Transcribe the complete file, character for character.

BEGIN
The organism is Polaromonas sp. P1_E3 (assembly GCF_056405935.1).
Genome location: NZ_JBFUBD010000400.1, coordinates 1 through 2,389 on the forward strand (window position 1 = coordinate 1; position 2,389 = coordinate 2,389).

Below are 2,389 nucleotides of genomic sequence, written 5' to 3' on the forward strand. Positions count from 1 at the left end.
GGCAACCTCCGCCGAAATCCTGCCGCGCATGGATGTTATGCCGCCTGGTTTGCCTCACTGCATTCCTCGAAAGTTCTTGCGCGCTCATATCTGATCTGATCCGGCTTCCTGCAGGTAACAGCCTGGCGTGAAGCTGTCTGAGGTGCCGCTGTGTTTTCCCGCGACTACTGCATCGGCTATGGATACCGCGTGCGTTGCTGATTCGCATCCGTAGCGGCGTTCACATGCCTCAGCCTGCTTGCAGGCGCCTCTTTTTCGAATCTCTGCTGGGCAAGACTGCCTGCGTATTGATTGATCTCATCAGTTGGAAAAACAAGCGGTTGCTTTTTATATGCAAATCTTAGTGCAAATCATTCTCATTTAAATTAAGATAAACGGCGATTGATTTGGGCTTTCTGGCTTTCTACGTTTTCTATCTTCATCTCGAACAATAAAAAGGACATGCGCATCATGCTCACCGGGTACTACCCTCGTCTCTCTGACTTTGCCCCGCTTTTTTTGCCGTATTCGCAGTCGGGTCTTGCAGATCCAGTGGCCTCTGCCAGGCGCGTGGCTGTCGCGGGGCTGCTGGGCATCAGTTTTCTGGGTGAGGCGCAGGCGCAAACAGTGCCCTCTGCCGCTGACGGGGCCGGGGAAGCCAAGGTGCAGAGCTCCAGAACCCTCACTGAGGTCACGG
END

The organism is Polaromonas sp. P1_E3 (assembly GCF_056405935.1).
Genome location: NZ_JBFUBD010000400.1, coordinates 1 through 2,389 on the forward strand (window position 1 = coordinate 1; position 2,389 = coordinate 2,389).

Below are 2,389 nucleotides of genomic sequence, written 5' to 3' on the forward strand. Positions count from 1 at the left end.
GGCAACCTCCGCCGAAATCCTGCCGCGCATGGATGTTATGCCGCCTGGTTTGCCTCACTGCATTCCTCGAAAGTTCTTGCGCGCTCATATCTGATCTGATCCGGCTTCCTGCAGGTAACAGCCTGGCGTGAAGCTGTCTGAGGTGCCGCTGTGTTTTCCCGCGACTACTGCATCGGCTATGGATACCGCGTGCGTTGCTGATTCGCATCCGTAGCGGCGTTCACATGCCTCAGCCTGCTTGCAGGCGCCTCTTTTTCGAATCTCTGCTGGGCAAGACTGCCTGCGTATTGATTGATCTCATCAGTTGGAAAAACAAGCGGTTGCTTTTTATATGCAAATCTTAGTGCAAATCATTCTCATTTAAATTAAGATAAACGGCGATTGATTTGGGCTTTCTGGCTTTCTACGTTTTCTATCTTCATCTCGAACAATAAAAAGGACATGCGCATCATGCTCACCGGGTACTACCCTCGTCTCTCTGACTTTGCCCCGCTTTTTTTGCCGTATTCGCAGTCGGGTCTTGCAGATCCAGTGGCCTCTGCCAGGCGCGTGGCTGTCGCGGGGCTGCTGGGCATCAGTTTTCTGGGTGAGGCGCAGGCGCAAACAGTGCCCTCTGCCGCTGACGGGGCCGGGGAAGCCAAGGTGCAGAGCTCCAGAACCCTCACTGAGGTCACGG